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Kindness in Leadership

September 29, 2017

Travis Bradberry, contributor for Forbes.com, wrote an article last year titled, “6 Things Great Leaders Do Differently”, in which he compiles a list of qualities that strong leaders possess compared to mediocre ones. The first comparison covers kindness versus weakness, which we’ll unpack here today.

As Bradberry explains, “One of the toughest things for leaders to master is kindness.” The reason for this problem is multifold, but we can boil down to two considerations that will go a long way towards transforming a person’s rank into genuine leadership.

First, there’s a perception that kindness is itself a kind of weakness. No one wants to be walked all over, to be seen as too sensitive, of course, but this is an uncharitable view. After all, “Telling people the difficult truth they need to hear is much kinder than protecting them (or yourself) from a difficult conversation. This is weak.” In other words, truth is kindness, and to flee from it is cowardly. Weakness is self-serving and thinly veiled. As Bradberry further expounds, “…true kindness is inherently strong—it’s direct and straightforward.” That’s not to say there’s no place for tact: how you word the truth is almost as important as the truth itself.

The second consideration is tightly connected to the first: it’s the simple concept of empathy. This is not to be confused with sympathy, which is to feel bad for someone, to feel pity; empathy is to feel what someone else is feeling, to put oneself into that person’s shoes. As the first consideration explains, showing directness and straightforwardness—demonstrating honesty—are signs of respect, and it comes from a position of strength. The Golden Rule applies here (as it so often does in all aspects of life): “Do to others what you want them to do to you.” If a leader expects authenticity, honesty, directness, and yes, kindness, then he or she ought to show the same towards his or her employees. Not just in return, importantly: to only show these qualities to others after they’ve been shown to you is to follow, not to lead.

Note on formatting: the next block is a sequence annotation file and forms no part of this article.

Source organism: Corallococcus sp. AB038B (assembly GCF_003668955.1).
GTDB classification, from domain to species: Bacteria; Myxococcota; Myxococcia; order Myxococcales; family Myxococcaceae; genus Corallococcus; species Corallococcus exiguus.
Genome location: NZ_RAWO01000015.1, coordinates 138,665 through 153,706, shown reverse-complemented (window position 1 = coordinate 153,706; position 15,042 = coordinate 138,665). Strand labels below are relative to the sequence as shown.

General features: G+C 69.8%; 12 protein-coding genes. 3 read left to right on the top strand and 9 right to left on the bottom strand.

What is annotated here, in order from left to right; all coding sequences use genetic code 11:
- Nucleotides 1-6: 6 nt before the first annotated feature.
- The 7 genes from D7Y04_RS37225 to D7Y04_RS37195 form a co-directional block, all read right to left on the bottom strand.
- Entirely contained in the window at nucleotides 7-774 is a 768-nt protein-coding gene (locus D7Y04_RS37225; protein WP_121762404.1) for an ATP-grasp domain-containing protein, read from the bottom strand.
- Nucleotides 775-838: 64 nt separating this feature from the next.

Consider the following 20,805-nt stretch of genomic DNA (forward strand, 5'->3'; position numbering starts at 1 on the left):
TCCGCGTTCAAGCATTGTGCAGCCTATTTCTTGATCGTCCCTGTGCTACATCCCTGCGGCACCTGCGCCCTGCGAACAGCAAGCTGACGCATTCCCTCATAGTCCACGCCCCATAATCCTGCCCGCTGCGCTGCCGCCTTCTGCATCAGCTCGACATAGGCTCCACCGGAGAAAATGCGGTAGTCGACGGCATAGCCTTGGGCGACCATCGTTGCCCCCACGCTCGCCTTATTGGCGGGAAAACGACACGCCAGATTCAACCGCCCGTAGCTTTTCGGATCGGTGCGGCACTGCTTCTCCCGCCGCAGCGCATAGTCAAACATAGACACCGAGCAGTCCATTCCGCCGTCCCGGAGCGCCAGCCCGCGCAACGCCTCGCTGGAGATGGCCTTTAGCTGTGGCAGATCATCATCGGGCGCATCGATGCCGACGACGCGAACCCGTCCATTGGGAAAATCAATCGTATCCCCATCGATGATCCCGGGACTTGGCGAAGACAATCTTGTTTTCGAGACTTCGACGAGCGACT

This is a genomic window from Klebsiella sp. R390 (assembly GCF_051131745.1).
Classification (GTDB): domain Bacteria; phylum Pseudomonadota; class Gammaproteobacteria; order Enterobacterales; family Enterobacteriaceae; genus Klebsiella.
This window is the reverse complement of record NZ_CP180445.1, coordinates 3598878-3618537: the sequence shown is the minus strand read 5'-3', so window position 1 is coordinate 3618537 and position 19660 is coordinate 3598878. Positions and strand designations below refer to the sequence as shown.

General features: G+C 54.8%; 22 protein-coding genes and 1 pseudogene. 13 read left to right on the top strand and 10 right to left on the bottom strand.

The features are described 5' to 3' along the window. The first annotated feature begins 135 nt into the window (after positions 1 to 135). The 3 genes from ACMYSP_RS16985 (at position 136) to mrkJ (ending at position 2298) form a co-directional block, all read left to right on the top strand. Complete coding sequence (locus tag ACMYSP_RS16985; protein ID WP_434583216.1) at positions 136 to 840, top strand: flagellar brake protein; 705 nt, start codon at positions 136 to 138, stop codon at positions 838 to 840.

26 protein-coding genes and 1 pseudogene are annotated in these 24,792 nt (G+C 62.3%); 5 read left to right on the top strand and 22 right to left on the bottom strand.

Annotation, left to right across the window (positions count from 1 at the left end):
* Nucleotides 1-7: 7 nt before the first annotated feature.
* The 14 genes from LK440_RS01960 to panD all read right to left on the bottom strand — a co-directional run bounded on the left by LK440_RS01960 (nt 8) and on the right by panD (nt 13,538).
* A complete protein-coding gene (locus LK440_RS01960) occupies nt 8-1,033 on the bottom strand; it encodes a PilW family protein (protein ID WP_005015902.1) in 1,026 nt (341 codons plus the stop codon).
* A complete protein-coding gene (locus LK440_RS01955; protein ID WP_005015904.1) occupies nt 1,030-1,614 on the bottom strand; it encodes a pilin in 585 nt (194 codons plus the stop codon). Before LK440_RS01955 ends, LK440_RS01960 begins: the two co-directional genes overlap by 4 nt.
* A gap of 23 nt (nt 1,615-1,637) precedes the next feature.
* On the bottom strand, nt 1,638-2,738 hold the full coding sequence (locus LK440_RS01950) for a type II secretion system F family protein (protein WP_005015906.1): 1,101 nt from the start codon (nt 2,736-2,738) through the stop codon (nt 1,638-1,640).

Kindness is a respect that emerges from honesty and empathy, and is but one of the many important tools of an effective leader. Management is difficult. There are a million books on the subject, but nothing beats a one-on-one class with The Brandt Group. Reach out to us today and learn more about the leadership courses we provide.

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